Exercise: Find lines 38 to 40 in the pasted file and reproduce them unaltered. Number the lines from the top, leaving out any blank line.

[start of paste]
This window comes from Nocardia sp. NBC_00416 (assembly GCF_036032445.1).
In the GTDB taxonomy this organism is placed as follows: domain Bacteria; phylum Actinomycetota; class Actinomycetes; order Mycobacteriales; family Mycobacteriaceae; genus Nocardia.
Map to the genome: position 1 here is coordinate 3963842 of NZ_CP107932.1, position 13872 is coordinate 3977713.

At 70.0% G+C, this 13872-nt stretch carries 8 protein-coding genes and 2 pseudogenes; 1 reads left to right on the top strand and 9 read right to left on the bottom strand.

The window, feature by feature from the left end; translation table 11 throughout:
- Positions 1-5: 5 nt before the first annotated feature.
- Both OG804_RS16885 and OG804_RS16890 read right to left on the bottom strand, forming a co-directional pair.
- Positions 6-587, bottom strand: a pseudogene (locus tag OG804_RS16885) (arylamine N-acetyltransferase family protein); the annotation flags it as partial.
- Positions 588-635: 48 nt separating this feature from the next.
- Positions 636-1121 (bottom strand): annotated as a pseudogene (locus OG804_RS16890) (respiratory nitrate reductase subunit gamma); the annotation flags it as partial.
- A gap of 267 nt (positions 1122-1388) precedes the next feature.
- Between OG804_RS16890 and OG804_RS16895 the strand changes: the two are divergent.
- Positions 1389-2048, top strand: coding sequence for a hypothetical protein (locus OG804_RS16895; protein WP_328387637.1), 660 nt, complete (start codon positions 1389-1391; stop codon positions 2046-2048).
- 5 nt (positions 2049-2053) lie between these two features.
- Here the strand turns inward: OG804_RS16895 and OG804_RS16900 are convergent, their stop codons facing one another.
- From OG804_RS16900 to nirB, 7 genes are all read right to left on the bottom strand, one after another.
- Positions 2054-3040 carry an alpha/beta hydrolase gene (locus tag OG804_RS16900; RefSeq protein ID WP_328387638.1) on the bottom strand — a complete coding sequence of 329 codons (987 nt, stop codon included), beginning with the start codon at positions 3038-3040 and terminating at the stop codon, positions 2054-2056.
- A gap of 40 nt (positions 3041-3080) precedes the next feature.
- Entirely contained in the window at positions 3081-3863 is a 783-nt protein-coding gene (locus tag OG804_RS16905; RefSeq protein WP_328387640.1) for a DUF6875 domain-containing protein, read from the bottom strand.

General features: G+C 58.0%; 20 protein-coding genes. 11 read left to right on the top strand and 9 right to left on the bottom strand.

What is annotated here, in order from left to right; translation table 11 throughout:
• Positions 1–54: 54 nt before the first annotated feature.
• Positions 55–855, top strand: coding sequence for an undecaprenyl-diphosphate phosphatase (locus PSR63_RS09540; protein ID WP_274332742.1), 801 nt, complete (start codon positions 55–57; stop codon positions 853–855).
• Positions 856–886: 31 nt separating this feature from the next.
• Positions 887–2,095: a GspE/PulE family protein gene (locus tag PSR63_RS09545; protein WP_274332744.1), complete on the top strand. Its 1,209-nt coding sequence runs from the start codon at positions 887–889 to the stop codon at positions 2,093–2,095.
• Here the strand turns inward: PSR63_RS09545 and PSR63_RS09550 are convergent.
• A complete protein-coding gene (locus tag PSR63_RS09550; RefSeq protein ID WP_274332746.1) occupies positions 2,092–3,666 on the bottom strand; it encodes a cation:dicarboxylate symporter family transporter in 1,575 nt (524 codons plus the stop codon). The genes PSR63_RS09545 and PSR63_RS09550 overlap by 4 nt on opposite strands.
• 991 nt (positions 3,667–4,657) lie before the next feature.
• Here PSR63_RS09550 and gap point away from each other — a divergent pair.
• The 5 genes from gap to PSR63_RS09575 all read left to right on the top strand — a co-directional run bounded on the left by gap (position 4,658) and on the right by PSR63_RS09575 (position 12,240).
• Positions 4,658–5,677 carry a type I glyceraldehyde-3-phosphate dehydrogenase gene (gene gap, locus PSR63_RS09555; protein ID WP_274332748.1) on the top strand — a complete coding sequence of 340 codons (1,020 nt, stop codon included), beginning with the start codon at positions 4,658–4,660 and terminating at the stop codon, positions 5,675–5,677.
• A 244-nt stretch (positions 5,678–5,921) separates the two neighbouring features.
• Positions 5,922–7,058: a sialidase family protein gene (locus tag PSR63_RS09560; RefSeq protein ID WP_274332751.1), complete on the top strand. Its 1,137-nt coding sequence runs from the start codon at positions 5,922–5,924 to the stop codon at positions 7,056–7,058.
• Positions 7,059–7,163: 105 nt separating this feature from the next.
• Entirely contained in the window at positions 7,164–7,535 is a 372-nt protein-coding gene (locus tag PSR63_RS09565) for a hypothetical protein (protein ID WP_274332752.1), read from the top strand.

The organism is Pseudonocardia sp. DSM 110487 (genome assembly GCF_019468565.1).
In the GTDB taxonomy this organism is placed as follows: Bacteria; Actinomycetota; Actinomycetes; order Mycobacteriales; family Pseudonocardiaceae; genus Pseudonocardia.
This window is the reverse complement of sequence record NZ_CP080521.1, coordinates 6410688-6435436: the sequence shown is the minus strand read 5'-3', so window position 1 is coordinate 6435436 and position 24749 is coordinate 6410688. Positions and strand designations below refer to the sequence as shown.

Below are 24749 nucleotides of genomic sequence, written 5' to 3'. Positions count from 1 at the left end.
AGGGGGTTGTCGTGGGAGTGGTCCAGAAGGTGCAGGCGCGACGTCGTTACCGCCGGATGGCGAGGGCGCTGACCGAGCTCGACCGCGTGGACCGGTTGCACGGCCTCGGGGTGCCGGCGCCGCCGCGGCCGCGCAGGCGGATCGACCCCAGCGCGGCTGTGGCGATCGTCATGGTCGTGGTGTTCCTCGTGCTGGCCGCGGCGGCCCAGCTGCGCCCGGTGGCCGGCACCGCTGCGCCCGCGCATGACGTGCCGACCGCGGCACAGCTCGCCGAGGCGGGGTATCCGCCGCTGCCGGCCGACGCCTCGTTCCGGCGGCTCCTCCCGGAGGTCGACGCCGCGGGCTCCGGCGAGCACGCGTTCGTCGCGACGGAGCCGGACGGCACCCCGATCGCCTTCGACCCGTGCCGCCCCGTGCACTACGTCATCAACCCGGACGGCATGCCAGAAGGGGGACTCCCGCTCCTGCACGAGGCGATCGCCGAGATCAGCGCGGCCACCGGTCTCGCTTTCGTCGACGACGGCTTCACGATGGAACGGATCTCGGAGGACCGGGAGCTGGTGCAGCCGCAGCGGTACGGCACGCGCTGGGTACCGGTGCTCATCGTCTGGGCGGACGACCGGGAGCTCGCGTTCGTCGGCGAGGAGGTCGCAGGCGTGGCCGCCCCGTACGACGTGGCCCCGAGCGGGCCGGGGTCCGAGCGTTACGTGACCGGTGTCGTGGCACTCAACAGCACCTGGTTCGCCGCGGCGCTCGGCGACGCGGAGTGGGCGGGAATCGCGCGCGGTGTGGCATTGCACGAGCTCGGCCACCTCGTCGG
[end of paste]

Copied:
This window is the reverse complement of sequence record NZ_CP080521.1, coordinates 6410688-6435436: the sequence shown is the minus strand read 5'-3', so window position 1 is coordinate 6435436 and position 24749 is coordinate 6410688. Positions and strand designations below refer to the sequence as shown.

Below are 24749 nucleotides of genomic sequence, written 5' to 3'. Positions count from 1 at the left end.
AGGGGGTTGTCGTGGGAGTGGTCCAGAAGGTGCAGGCGCGACGTCGTTACCGCCGGATGGCGAGGGCGCTGACCGAGCTCGACCGCGTGGACCGGTTGCACGGCCTCGGGGTGCCGGCGCCGCCGCGGCCGCGCAGGCGGATCGACCCCAGCGCGGCTGTGGCGATCGTCATGGTCGTGGTGTTCCTCGTGCTGGCCGCGGCGGCCCAGCTGCGCCCGGTGGCCGGCACCGCTGCGCCCGCGCATGACGTGCCGACCGCGGCACAGCTCGCCGAGGCGGGGTATCCGCCGCTGCCGGCCGACGCCTCGTTCCGGCGGCTCCTCCCGGAGGTCGACGCCGCGGGCTCCGGCGAGCACGCGTTCGTCGCGACGGAGCCGGACGGCACCCCGATCGCCTTCGACCCGTGCCGCCCCGTGCACTACGTCATCAACCCGGACGGCATGCCAGAAGGGGGACTCCCGCTCCTGCACGAGGCGATCGCCGAGATCAGCGCGGCCACCGGTCTCGCTTTCGTCGACGACGGCTTCACGATGGAACGGATCTCGGAGGACCGGGAGCTGGTGCAGCCGCAGCGGTACGGCACGCGCTGGGTACCGGTGCTCATCGTCTGGGCGGACGACCGGGAGCTCGCGTTCGTCGGCGAGGAGGTCGCAGGCGTGGCCGCCCCGTACGACGTGGCCCCGAGCGGGCCGGGGTCCGAGCGTTACGTGACCGGTGTCGTGGCACTCAACAGCACCTGGTTCGCCGCGGCGCTCGGCGACGCGGAGTGGGCGGGAATCGCGCGCGGTGTGGCATTGCACGAGCTCGGCCACCTCGTCGG